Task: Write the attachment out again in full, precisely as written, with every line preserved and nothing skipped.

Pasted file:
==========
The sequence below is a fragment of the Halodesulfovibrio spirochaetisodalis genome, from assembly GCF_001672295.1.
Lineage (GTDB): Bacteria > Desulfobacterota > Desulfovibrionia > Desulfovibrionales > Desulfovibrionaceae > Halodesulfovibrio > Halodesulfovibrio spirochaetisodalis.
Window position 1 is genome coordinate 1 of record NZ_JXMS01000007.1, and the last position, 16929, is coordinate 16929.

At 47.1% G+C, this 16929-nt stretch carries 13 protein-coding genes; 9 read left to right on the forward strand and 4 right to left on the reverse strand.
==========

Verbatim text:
The sequence below is a fragment of the Halodesulfovibrio spirochaetisodalis genome, from assembly GCF_001672295.1.
Lineage (GTDB): Bacteria > Desulfobacterota > Desulfovibrionia > Desulfovibrionales > Desulfovibrionaceae > Halodesulfovibrio > Halodesulfovibrio spirochaetisodalis.
Window position 1 is genome coordinate 1 of record NZ_JXMS01000007.1, and the last position, 16929, is coordinate 16929.

At 47.1% G+C, this 16929-nt stretch carries 13 protein-coding genes; 9 read left to right on the forward strand and 4 right to left on the reverse strand.